"use" "ai_melee" // perform a melee attack on enemy

Despite the “ai” prefix this function is not about thinking, just inflicting damage if enemy is in range. We also need to modify the input entity so that it will take damage and recognise a new enemy, add these keys:

 
{
"takedamage" "1" // allow attacks to injure this entity
"health" "-1" // any attack will kill the entity
"th_die" "multi_wait" // when killed, the above fields gets reset
"movetype" "8" // makes sure enemy field is set by the attack
"max_health" "-1" //when reset, health is still negative
}

Test out the shootable buttons, each time using the edicts command to check that the input’s enemy field contains the entity number of the appropriate output.

Cycle of Violence

Now that we can point the input at either of the outputs, we need to give the input a new attack which only hits the selected output. At the same time, we need to add the response function to the output, or the game will crash. Once we’ve done this, the gate is complete. Add the following key to the input entity:

 
"use" "ai_melee"

Also add the following key to the output with targetname gate_select_a:

 
"th_die" "SUB_UseTargets" // when killed, trigger the target
"target" "gate_output_a" // specify the target

Finally add this to the other output:

 
"th_die" "SUB_UseTargets" // when killed, trigger the target
"target" "gate_output_b" // specify the target

To test, shoot the wall buttons, and check that they change which spikeshooter is activated by standing in the trigger_multiple.

Starting Configuration

You may have spotted in the previous test that before you shoot the buttons, the trigger_multiple doesn’t activate either of the spikeshooters. This is because the input doesn’t start with an enemy, and it remains unset until the first output is triggered. We can speed this up by adding the following keys to one of the outputs:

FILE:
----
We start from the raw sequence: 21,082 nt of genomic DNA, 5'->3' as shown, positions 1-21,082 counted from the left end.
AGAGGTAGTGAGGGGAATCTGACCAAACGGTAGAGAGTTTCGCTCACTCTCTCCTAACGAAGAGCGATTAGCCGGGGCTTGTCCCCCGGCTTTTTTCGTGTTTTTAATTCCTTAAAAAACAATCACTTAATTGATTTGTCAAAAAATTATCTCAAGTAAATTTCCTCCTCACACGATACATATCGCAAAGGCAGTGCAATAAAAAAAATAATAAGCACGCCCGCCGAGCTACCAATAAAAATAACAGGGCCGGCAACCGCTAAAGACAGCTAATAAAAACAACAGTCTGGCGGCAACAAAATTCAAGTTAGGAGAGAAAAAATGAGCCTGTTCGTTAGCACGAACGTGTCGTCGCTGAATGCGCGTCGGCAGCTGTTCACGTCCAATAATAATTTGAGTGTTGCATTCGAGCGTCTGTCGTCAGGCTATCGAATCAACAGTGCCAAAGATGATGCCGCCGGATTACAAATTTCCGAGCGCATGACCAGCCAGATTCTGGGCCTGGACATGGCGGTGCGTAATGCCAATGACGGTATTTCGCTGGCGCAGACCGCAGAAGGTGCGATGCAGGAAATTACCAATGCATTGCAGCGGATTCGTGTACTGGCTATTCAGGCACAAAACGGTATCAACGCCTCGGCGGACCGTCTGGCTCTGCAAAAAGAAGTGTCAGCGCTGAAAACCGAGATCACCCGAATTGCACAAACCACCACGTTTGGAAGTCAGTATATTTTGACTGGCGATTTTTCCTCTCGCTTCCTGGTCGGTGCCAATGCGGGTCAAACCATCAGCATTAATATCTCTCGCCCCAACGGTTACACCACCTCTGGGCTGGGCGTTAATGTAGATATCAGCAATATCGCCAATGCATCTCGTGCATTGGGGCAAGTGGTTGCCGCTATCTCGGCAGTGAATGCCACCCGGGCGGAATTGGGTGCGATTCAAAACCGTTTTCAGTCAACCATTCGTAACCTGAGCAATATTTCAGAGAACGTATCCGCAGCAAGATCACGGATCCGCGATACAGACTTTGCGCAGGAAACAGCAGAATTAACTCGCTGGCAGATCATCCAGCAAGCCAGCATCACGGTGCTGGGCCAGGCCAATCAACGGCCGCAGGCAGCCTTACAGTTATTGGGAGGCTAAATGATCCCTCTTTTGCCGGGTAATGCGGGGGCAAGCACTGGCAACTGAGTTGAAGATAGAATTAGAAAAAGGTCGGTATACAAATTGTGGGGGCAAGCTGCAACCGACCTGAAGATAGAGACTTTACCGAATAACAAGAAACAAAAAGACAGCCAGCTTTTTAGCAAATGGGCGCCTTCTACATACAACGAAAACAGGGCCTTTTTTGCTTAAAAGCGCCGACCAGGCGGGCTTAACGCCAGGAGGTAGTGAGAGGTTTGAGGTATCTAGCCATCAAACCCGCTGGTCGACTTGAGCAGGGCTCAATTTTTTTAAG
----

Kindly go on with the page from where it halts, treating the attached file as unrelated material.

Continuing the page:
"th_pain" "ai_melee"

The pain function will be triggered by the initial explosion, launching an immediate counter-attack from this output against the input entity, exactly as if something had triggered this output.

Variant: on-off switch

The most common thing you want to do with a logic gate is have a way to turn a trigger on or off at will. The way to do this is to create an output which leads nowhere. Deleting the target on one of the outputs is enough to do that. It’s a bit more efficient to change th_die to SUB_Null after you do that. What you can’t afford to do is completely remove the th_die function, Quake will crash if you do that!


This post can’t stand to grow any longer. In a follow-up post I’ll describe how to assemble multiple logic gates into the OR Gate, the AND Gate, and the XOR gate. But before I finish I would like to highlight two particular features of this setup. One is that you can add any number of additional outputs with their own targetname and target to the logic gate box. All of them will become new possible targets for the input, with no other changes needed!

The other nice feature is that it’s extremely portable. If you need to make a second logic gate, select the first one and paste a copy alongside. You may need to change the targetname and target keys, because these are the values that relate to the other entities of your map. The nice part is that you don’t have to do anything else, there’s no targetname internal to the gate because it all works through proximity. In fact, you can even copy-paste it straight out of the test map.

Oh yeah, the test map. The map comes with a readme which explains how the parts of the map test all the features I promised the gate would deliver. It’s a fullbright box map in Egyptian textures. Enjoy!